To get her poor doggie a bone, When she got there The cupboard was bare So the poor little doggie had none The starving dog troubles me.
Conducting a discourse on language in Eritrean context in dispassionate manner had proven next to impossible — if past experiences are any guide. Of course, it goes without saying that we earnestly welcome any healthy debate that attempts to address these issues from their multifactorial angles.
Above all, read it as archeological work of history, if you will. Ostensibly, the body of language will begin to emerge in its metaphorical and literal sense within you as you begin to imagine the inherent power of that richly woven field of vision that affirms our Eritreanity. History bereft of political posturing might for once allow us to see ourselves not in that politicized body politicking but as one people who have inhabited a body of history interwoven by countless narratives of coexistence.
As you know historians are at their best when they unfurl for us the unblemished facts, and then it is up to us to make do with it what we will.
The treatment given herewith is all about the history of the two languages. The next installment will be about the chauvinist sociopolitical culture that came to occupy Eritrean landscape.
Suffice it to wrap this introductory note by quoting directly from the piece that you are about to indulge upon: This is because the Arabic language is not strange to them, to their area, to their religious creed, to their origin and to their ethnicity.
As much as it was the medium of transmitting the civilization of Hummerite Agazian to Axum with its first Sabayan Alphabet, it was also the medium of transmitting the Jacobite religious heritage that the Abyssinian church believes in from the books of the Alexandrian church in Egypt translated into Geez-the language of worship of the Abyssinian church.
These books have become referential to the Christian creed in the churches and monasteries, and foundational to the priests and monks. Origins and Language By: Abyssinian history goes back to two Arabian tribes: But, for certain it was not prior to the 5th century B.
Perhaps, it was concurrent with their migration to the North of the Arabian Peninsula. Drewes, The French orientalist, who made an analytical study of the Abyssinian inscriptions that he has found holds the opinion that Hibsht is an Arabian tribe that migrated long before the 5th century B.
Gradually they went up inland to the highlands up to the region of Yeha and Axum where they blended with the native Kushites and were Africanized. And out of this blend came the civilization that preceded the civilization of the Kingdom of Axum. The historian Jawad Ali, for instance, mentions that among the valuable archeological findings in Axum—a stone with Sabayan 4 inscriptions in a wall of an old church.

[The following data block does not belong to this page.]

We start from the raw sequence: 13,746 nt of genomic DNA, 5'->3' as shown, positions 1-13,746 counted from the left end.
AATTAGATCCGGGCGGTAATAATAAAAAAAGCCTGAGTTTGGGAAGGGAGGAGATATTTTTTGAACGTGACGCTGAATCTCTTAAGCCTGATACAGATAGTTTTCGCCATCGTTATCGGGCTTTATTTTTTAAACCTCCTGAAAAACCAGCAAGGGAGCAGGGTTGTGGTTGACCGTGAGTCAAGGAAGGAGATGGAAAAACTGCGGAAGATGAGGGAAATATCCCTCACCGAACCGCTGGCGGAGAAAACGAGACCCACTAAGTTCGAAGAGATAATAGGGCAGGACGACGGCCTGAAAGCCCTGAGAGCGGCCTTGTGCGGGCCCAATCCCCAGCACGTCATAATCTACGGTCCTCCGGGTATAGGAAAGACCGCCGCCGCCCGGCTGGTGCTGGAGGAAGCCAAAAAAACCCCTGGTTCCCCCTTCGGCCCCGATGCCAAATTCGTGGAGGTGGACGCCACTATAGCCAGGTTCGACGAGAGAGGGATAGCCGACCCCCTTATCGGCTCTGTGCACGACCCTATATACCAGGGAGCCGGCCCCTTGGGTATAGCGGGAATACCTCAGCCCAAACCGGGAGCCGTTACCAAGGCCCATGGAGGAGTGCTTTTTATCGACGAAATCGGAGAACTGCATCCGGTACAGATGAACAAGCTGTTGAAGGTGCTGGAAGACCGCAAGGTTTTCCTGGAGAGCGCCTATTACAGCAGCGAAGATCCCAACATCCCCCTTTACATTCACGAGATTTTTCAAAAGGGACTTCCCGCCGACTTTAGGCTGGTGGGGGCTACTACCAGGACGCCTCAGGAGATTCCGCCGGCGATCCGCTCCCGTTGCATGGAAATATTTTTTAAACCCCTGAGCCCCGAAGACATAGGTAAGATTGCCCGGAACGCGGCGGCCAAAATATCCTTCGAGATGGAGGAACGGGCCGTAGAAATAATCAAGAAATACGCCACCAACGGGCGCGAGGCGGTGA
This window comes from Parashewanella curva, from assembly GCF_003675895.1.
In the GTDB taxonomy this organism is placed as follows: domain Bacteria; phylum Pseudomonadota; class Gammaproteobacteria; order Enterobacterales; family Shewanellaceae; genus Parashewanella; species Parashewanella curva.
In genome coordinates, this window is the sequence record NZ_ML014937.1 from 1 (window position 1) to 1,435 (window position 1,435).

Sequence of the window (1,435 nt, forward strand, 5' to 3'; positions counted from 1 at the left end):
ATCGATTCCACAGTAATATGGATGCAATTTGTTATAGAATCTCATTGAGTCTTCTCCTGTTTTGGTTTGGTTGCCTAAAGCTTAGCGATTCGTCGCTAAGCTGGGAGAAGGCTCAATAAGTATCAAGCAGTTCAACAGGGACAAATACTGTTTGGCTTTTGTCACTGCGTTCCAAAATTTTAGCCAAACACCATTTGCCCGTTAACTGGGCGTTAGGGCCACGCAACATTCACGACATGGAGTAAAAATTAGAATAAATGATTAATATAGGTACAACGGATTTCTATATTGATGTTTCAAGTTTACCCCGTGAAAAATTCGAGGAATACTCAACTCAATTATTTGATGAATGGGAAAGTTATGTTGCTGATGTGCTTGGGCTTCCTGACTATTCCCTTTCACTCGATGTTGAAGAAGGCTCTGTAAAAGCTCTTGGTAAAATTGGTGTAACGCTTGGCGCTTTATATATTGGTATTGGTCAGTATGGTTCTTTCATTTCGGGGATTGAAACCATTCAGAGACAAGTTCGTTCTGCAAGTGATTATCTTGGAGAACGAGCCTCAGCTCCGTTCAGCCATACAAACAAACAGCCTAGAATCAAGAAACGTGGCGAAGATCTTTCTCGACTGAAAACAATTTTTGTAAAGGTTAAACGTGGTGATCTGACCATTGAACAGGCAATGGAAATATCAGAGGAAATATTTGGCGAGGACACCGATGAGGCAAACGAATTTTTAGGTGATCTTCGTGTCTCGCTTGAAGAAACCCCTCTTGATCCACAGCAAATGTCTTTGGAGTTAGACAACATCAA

Also, a remnant of pillars was found in the site of yeha, which is located North East of Adoa that indicate the existence of a Sabayan Temple. When the tribe of Hebsht resided in Northern Abyssinia, the Northern region was attributed to them and was called by their name.
It was published by the Austrian scholar Muller in These texts are seven inscriptions written in a propped Yemeni calligraphy discovered in Yeha—50kms east of Axum on the road that leads to the port of Adul Adulis.
It is still known by this name to this date in the region of AlMihry or Mahra province. I am not going to extrapolate about those inhabitants whom we may call locals or Abyssinian nationals, who are the remote grandparents of the Kunama or Baria.
It seems those people lived specifically in the area located in the Abyssinian plateau. They colonized it and strongly blended with its native people.
He says, that dialect that has kept the old characteristics is spoken in the North, in the Italian colony of Eritrea, as well as in the Dahlak archipelago and is called locally Tigre. Koan, in his comparison of Tigrinya and Amharic proximity to Geez.
And these dialects come forth from the Geez language. Some may say, even if these languages were Arabic in their origin, they are not being used currently among the Arabs and they are not known to them.
And for this reason, they lose their Arabic character. This is incorrect scientifically. These are Hummerite tongues however they seemed non-Arabic and complicated. Hammara is said when one speaks in the language of Hummeir. They have phonations and languages that contrast all the languages of the Arabs.
There is a difference and divergence between the two Arabic languages that almost makes them two different languages, not simply two dialects out of one language. Not only this, but also the Arabs had more than one language and each language differed from the other. Their languages were too many to count.Through nursery rhymes, children learn many aspects of language such as rhythm, vocabulary.
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